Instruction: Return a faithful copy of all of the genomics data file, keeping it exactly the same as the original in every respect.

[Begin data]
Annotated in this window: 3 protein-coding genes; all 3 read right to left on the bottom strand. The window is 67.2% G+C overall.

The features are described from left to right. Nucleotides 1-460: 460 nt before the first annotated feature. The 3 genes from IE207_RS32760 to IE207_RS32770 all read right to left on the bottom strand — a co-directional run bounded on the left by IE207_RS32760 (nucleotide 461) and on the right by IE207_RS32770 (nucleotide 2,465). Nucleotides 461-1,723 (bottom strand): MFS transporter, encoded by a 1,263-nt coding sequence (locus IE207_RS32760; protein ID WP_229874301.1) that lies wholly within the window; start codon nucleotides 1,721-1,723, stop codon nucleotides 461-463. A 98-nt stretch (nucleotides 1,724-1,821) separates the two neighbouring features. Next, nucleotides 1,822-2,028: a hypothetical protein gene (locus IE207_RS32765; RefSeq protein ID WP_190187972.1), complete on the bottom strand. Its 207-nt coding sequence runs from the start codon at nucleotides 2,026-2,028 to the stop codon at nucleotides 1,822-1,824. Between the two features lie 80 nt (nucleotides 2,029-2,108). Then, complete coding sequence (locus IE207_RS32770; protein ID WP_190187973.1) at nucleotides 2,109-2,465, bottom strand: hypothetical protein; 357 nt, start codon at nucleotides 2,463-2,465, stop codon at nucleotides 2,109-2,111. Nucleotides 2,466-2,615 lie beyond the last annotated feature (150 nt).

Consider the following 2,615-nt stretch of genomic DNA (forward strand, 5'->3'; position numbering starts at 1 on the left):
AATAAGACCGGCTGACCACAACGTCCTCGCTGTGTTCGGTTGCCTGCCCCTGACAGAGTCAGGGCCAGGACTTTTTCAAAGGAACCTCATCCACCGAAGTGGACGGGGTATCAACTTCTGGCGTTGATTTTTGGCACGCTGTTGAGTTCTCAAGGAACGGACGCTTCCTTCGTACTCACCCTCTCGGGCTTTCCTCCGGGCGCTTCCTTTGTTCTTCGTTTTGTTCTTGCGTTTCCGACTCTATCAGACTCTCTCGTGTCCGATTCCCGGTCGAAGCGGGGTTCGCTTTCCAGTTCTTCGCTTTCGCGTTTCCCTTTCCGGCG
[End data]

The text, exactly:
Annotated in this window: 3 protein-coding genes; all 3 read right to left on the bottom strand. The window is 67.2% G+C overall.

The features are described from left to right. Nucleotides 1-460: 460 nt before the first annotated feature. The 3 genes from IE207_RS32760 to IE207_RS32770 all read right to left on the bottom strand — a co-directional run bounded on the left by IE207_RS32760 (nucleotide 461) and on the right by IE207_RS32770 (nucleotide 2,465). Nucleotides 461-1,723 (bottom strand): MFS transporter, encoded by a 1,263-nt coding sequence (locus IE207_RS32760; protein ID WP_229874301.1) that lies wholly within the window; start codon nucleotides 1,721-1,723, stop codon nucleotides 461-463. A 98-nt stretch (nucleotides 1,724-1,821) separates the two neighbouring features. Next, nucleotides 1,822-2,028: a hypothetical protein gene (locus IE207_RS32765; RefSeq protein ID WP_190187972.1), complete on the bottom strand. Its 207-nt coding sequence runs from the start codon at nucleotides 2,026-2,028 to the stop codon at nucleotides 1,822-1,824. Between the two features lie 80 nt (nucleotides 2,029-2,108). Then, complete coding sequence (locus IE207_RS32770; protein ID WP_190187973.1) at nucleotides 2,109-2,465, bottom strand: hypothetical protein; 357 nt, start codon at nucleotides 2,463-2,465, stop codon at nucleotides 2,109-2,111. Nucleotides 2,466-2,615 lie beyond the last annotated feature (150 nt).

Consider the following 2,615-nt stretch of genomic DNA (forward strand, 5'->3'; position numbering starts at 1 on the left):
AATAAGACCGGCTGACCACAACGTCCTCGCTGTGTTCGGTTGCCTGCCCCTGACAGAGTCAGGGCCAGGACTTTTTCAAAGGAACCTCATCCACCGAAGTGGACGGGGTATCAACTTCTGGCGTTGATTTTTGGCACGCTGTTGAGTTCTCAAGGAACGGACGCTTCCTTCGTACTCACCCTCTCGGGCTTTCCTCCGGGCGCTTCCTTTGTTCTTCGTTTTGTTCTTGCGTTTCCGACTCTATCAGACTCTCTCGTGTCCGATTCCCGGTCGAAGCGGGGTTCGCTTTCCAGTTCTTCGCTTTCGCGTTTCCCTTTCCGGCG